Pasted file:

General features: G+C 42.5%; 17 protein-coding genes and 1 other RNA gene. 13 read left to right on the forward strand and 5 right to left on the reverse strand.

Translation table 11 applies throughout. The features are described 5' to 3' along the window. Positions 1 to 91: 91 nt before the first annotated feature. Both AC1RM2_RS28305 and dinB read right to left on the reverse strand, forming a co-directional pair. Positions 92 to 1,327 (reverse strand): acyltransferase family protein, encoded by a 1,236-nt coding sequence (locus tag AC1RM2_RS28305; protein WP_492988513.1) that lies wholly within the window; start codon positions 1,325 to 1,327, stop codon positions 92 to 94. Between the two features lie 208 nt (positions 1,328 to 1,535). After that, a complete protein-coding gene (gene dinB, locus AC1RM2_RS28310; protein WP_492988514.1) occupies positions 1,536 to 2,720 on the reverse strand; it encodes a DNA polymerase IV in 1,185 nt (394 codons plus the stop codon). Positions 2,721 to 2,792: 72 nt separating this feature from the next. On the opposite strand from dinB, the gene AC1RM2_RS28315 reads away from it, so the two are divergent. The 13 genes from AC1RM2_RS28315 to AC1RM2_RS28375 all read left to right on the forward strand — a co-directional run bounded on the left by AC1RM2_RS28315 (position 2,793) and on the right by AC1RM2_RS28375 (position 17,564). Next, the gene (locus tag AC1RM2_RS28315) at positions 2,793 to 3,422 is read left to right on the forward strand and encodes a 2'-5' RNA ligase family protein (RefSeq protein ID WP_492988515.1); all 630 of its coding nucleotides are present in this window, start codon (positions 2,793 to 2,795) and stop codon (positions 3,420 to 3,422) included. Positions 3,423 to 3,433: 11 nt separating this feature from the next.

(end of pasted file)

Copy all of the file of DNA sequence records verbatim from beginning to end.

General features: G+C 42.5%; 17 protein-coding genes and 1 other RNA gene. 13 read left to right on the forward strand and 5 right to left on the reverse strand.

Translation table 11 applies throughout. The features are described 5' to 3' along the window. Positions 1 to 91: 91 nt before the first annotated feature. Both AC1RM2_RS28305 and dinB read right to left on the reverse strand, forming a co-directional pair. Positions 92 to 1,327 (reverse strand): acyltransferase family protein, encoded by a 1,236-nt coding sequence (locus tag AC1RM2_RS28305; protein WP_492988513.1) that lies wholly within the window; start codon positions 1,325 to 1,327, stop codon positions 92 to 94. Between the two features lie 208 nt (positions 1,328 to 1,535). After that, a complete protein-coding gene (gene dinB, locus AC1RM2_RS28310; protein WP_492988514.1) occupies positions 1,536 to 2,720 on the reverse strand; it encodes a DNA polymerase IV in 1,185 nt (394 codons plus the stop codon). Positions 2,721 to 2,792: 72 nt separating this feature from the next. On the opposite strand from dinB, the gene AC1RM2_RS28315 reads away from it, so the two are divergent. The 13 genes from AC1RM2_RS28315 to AC1RM2_RS28375 all read left to right on the forward strand — a co-directional run bounded on the left by AC1RM2_RS28315 (position 2,793) and on the right by AC1RM2_RS28375 (position 17,564). Next, the gene (locus tag AC1RM2_RS28315) at positions 2,793 to 3,422 is read left to right on the forward strand and encodes a 2'-5' RNA ligase family protein (RefSeq protein ID WP_492988515.1); all 630 of its coding nucleotides are present in this window, start codon (positions 2,793 to 2,795) and stop codon (positions 3,420 to 3,422) included. Positions 3,423 to 3,433: 11 nt separating this feature from the next.